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Research Abstracts Online
January 2008 - March 2009

University of Minnesota Twin Cities
College of Biological Sciences and Medical School
Department of Biochemistry, Molecular Biology, and Biophysics

PI: Anja-Katrin Bielinsky

Investigations of Origin Activation and Stability Replication Forks in Saccharomyces cerevisiae

The budding yeast Saccharomyces cerevisiae activates the S phase checkpoint kinases mec1 and rad53 in the presence of replication stress due to replication fork stalling. In the absence of the checkpoint, fork collapse leads to incomplete DNA replication and chromosome breakage, which is detrimental to a cell. To gain insight into the mechanism by which the checkpoint coordinates DNA replication and fork stabilization, these researchers have previously analyzed origin activation genome-wide in the checkpoint mutants mec1 and rad53, and are currently doing the same with mrc1 and rad9 mutants. These studies will provide insight into the role of the checkpoint mediators in maintaining genome stability by regulating origin firing and stabilizing replication forks at fragile sites in yeast.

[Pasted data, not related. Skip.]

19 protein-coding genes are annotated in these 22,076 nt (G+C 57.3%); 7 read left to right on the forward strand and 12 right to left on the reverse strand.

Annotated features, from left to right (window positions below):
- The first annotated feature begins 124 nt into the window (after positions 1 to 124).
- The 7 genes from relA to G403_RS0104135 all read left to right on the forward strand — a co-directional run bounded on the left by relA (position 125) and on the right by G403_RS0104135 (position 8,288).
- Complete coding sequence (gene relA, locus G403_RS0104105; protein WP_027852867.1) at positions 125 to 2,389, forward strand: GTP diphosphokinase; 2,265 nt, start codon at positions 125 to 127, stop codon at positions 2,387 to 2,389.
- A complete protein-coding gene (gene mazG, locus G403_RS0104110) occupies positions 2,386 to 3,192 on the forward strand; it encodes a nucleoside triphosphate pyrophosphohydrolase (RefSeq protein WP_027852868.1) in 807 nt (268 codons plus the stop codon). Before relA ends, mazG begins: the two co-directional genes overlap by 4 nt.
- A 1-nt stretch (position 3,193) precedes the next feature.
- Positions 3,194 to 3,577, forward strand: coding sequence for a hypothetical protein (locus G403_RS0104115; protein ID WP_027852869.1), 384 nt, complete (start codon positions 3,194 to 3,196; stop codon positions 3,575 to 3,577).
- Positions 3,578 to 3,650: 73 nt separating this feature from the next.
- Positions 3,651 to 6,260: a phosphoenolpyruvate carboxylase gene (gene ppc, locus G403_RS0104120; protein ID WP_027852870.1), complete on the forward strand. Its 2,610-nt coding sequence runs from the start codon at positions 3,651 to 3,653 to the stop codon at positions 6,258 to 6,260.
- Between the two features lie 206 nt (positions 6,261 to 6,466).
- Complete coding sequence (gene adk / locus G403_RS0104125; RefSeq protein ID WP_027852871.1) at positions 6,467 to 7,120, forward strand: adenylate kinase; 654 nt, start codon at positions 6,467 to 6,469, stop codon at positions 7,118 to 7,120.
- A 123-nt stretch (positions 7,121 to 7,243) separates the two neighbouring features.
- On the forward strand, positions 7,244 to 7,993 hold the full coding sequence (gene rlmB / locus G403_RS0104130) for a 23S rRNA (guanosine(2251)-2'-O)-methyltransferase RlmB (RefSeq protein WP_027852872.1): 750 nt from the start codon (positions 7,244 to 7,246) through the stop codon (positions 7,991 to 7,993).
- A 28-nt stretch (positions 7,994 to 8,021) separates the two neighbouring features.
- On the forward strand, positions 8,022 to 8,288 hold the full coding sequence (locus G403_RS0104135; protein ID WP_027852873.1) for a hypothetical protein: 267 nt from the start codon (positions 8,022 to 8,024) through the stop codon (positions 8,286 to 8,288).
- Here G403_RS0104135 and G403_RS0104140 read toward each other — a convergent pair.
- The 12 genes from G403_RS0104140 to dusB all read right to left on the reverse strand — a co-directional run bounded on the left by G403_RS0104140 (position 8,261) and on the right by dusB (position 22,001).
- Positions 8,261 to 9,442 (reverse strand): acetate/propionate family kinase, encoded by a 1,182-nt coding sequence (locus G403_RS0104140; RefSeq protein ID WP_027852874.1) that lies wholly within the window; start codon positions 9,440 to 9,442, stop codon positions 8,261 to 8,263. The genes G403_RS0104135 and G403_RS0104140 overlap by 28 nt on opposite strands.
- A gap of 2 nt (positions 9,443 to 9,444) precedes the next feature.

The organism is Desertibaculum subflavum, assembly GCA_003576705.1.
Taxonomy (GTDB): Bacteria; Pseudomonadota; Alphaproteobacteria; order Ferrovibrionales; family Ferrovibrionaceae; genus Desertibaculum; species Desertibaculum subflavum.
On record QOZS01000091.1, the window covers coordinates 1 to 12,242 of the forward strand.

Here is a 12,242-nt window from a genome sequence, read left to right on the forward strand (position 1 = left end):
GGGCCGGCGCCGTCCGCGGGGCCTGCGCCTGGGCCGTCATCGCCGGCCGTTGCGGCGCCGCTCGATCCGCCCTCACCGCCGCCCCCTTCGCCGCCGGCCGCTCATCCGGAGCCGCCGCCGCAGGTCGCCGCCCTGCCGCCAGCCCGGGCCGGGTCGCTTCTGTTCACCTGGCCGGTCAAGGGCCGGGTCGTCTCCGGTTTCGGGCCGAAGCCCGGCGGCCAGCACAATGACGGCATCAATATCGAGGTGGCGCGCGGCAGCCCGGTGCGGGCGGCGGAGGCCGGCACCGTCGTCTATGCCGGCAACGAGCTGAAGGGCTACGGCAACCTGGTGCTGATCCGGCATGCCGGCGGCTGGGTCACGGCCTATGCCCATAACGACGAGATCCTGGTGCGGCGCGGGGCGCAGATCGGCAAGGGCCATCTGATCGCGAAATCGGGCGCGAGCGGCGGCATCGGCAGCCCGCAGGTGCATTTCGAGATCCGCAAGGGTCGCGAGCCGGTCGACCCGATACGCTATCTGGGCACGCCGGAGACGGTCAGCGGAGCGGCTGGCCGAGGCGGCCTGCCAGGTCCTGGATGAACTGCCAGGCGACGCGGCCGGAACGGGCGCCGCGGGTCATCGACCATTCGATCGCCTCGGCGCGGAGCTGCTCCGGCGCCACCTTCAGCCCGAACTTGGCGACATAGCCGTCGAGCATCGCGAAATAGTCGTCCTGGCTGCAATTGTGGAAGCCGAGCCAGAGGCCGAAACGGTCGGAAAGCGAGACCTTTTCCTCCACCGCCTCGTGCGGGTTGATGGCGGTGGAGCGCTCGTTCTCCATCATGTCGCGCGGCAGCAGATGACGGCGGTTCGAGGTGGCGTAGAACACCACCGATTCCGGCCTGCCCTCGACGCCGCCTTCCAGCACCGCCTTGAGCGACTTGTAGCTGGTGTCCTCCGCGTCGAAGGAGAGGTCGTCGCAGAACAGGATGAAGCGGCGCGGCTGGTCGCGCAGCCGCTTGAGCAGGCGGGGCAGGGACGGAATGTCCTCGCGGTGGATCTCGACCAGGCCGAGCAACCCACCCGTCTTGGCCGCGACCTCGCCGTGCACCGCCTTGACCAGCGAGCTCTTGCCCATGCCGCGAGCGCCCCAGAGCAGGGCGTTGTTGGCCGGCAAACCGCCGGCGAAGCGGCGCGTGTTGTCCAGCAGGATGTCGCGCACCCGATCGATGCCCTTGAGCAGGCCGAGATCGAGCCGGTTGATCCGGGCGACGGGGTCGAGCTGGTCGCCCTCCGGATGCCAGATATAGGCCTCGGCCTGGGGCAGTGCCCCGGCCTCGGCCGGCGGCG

In a related project, the researchers are analyzing origin activation genome-wide in cdc9  (DNA ligase I) mutants in S. cerevisiae, to investigate replication fork progression in the presence of Okazaki fragment maturation defects. These studies will provide insight into the mechanism of how cells maintain genome stability when lagging strand DNA synthesis is compromised.

Group Member

Hai Dang Nguyen, Graduate Student